Arduino hardware package for ATmega64, ATmega128, ATmega640, ATmega1280, ATmega1281, ATmega2560 and ATmega2561
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README.md

MegaCore

Build Status MegaCore forum thread

An Arduino core for ATmega64, ATmega128, ATmega640, ATmega1280, ATmega1281, ATmega2560 and ATmega2561, all running a custom version of Optiboot. Major libraries such as SD, Servo, SPI and Wire are modified to work with this core. Still, a large amount of third-party libraries often works without any modifications.
This core requires at least Arduino IDE v1.6, where v1.6.12+ is recommended.
If you're into "pure" AVR programming, I'm happy to tell you that all relevant keywords are being highlighted by the IDE through a separate keywords file. Make sure to check out the example files (File > Examples > AVR C code examples).

Table of contents

Supported microcontrollers:

  • ATmega2561
  • ATmega2560
  • ATmega1281
  • ATmega1280
  • ATmega640
  • ATmega128
  • ATmega64

(All variants - A, L, V)

Can't decide what microcontroller to choose? Have a look at the specification table below:

Mega2560 Mega1280 Mega640 Mega2561 Mega1281 Mega128 Mega64
Flash 256kB 128kB 64kB 256kB 128kB 128kB 64kB
RAM 8kB 8kB 8kB 8kB 8kB 4kB 4kB
EEPROM 4kB 4kB 4kB 4kB 4kB 4kB 2kB
IO pins 70/86 * 70/86 * 70/86 * 54 54 53 53
PWM pins 15 15 15 8 8 7 7
LED pin PB7 PB7 PB7 PB5 PB5 PB5 PB5

* pin 70-85 is not broken out on the Arduino Mega. Make sure to check out the AVR style pinout for a cleaner an more logical pinout.

Supported clock frequencies

  • 16 MHz external oscillator (default)
  • 20 MHz external oscillator
  • 18.432 Mhz external oscillator *
  • 12 MHz external oscillator
  • 8 MHz external oscillator
  • 8 MHz internal oscillator **
  • 1 MHz internal oscillator

Select your microcontroller in the boards menu, then select the clock frequency. You'll have to hit "Burn bootloader" in order to set the correct fuses and upload the correct bootloader.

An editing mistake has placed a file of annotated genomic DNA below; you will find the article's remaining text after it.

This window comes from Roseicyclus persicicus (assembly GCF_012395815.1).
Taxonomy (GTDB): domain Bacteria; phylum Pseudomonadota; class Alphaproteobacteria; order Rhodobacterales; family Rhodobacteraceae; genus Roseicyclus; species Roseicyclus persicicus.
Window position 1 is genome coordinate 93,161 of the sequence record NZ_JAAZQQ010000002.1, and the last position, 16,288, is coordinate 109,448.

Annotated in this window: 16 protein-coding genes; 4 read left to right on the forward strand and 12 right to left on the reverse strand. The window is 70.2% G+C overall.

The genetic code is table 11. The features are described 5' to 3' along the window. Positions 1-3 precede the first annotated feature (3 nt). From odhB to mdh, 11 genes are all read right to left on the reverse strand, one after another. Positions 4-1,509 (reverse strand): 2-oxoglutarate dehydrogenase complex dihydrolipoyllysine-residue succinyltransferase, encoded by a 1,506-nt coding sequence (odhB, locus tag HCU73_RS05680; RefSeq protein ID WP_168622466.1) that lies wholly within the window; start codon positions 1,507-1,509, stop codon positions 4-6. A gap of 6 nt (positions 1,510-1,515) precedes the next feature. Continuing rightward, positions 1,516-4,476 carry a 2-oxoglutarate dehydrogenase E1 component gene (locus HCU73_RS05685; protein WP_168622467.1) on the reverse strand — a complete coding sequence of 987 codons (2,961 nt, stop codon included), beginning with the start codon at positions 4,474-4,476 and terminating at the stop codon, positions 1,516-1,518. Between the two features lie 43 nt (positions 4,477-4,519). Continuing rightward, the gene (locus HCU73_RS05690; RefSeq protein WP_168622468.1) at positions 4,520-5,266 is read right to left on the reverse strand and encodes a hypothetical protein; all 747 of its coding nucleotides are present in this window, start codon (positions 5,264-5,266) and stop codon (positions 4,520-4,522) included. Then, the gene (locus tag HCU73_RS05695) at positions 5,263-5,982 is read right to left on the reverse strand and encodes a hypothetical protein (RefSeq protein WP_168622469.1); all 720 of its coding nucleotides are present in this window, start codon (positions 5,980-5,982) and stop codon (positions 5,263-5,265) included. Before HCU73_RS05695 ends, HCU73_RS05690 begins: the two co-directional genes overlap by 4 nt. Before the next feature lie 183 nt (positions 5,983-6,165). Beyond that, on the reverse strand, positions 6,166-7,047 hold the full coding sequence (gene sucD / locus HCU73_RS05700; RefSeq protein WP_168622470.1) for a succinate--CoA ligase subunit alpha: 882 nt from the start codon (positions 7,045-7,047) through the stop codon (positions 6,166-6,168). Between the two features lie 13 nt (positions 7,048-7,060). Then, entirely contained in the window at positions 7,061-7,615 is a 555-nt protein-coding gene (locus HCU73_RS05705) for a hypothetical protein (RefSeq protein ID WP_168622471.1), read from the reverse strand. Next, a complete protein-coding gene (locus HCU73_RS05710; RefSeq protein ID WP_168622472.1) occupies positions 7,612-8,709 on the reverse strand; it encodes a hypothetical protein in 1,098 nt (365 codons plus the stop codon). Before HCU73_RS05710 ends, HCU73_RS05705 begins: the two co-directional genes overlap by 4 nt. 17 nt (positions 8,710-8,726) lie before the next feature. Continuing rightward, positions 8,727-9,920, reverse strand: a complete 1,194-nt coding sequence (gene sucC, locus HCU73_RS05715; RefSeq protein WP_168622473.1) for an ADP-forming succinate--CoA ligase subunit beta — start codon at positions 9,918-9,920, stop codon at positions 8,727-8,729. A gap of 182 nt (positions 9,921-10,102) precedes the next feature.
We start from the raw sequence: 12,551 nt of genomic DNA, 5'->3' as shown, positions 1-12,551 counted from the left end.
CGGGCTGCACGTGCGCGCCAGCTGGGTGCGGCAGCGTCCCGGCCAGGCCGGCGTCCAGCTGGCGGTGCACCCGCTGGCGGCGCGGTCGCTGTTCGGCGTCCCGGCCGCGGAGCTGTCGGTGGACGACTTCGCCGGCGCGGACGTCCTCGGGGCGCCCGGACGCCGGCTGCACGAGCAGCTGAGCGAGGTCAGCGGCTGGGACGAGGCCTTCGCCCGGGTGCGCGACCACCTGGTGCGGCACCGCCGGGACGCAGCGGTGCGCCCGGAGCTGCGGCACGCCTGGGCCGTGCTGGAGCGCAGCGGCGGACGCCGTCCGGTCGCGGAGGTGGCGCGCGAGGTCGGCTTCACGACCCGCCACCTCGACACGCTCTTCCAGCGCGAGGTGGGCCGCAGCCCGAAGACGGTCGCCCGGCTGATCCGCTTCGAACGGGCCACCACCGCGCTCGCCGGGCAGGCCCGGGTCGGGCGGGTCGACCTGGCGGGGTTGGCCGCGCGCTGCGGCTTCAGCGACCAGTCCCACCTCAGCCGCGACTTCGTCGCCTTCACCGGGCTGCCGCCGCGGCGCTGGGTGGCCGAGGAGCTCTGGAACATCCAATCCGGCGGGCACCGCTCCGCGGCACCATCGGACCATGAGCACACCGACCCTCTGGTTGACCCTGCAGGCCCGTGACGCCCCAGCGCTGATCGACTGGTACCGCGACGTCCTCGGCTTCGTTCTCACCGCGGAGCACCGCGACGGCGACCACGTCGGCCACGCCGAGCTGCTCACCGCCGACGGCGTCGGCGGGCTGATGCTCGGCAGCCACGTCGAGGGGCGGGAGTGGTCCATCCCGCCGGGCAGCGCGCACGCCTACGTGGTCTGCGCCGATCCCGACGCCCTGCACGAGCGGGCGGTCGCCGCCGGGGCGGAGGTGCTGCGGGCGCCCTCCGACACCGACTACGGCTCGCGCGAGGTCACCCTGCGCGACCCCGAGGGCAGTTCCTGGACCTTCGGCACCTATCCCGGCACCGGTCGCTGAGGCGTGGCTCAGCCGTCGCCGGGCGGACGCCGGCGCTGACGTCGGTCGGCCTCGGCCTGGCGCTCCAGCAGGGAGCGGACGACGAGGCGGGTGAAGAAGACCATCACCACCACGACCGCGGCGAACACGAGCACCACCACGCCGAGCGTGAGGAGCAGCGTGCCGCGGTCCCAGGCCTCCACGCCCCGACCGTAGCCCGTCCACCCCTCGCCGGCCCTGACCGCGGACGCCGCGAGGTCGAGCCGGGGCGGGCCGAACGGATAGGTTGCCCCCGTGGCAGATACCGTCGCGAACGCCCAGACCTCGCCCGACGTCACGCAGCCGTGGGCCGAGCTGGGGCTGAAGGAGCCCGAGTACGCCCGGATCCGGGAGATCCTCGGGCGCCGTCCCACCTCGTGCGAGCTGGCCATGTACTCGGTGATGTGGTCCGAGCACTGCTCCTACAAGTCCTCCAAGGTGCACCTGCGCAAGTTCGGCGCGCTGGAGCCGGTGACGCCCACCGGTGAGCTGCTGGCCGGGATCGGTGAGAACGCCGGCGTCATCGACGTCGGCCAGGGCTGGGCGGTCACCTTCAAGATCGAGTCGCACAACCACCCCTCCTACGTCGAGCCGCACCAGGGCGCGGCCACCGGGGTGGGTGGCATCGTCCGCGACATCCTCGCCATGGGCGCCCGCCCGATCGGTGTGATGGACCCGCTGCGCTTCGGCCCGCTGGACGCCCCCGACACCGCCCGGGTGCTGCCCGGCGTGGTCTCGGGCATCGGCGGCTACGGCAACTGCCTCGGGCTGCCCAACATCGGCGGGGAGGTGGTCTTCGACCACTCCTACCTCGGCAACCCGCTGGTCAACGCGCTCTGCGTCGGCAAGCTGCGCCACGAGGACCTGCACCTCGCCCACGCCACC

Make sure you connect an ISP programmer, and select the correct one in the "Programmers" menu. For time critical applications an external oscillator is recommended.

* When using the 18.432 MHz option (or any frequency by which 64 cannot be divided evenly), timing functions with generated by timers (millis, micros, delay, delayMicroseconds) will not be accurate. for static delays use _delay_ms() and _delay_us() instead.

** There might be some issues related to the internal oscillator. It's factory calibrated, but may be a little "off" depending on the calibration, ambient temperature and operating voltage. If uploading failes while using the 8 MHz internal oscillator you have three options:

  • Edit the baudrate line in the boards.txt file, and choose either 115200, 57600, 38400 or 19200 baud.
  • Upload the code using a programmer (USBasp, USBtinyISP etc.) or skip the bootloader
  • Use the 1 MHz option instead

BOD option

Brown out detection, or BOD for short lets the microcontroller sense the input voltage and shut down if the voltage goes below the brown out setting. To change the BOD settings you'll have to connect an ISP programmer and hit "Burn bootloader". Below is a table that shows the available BOD options: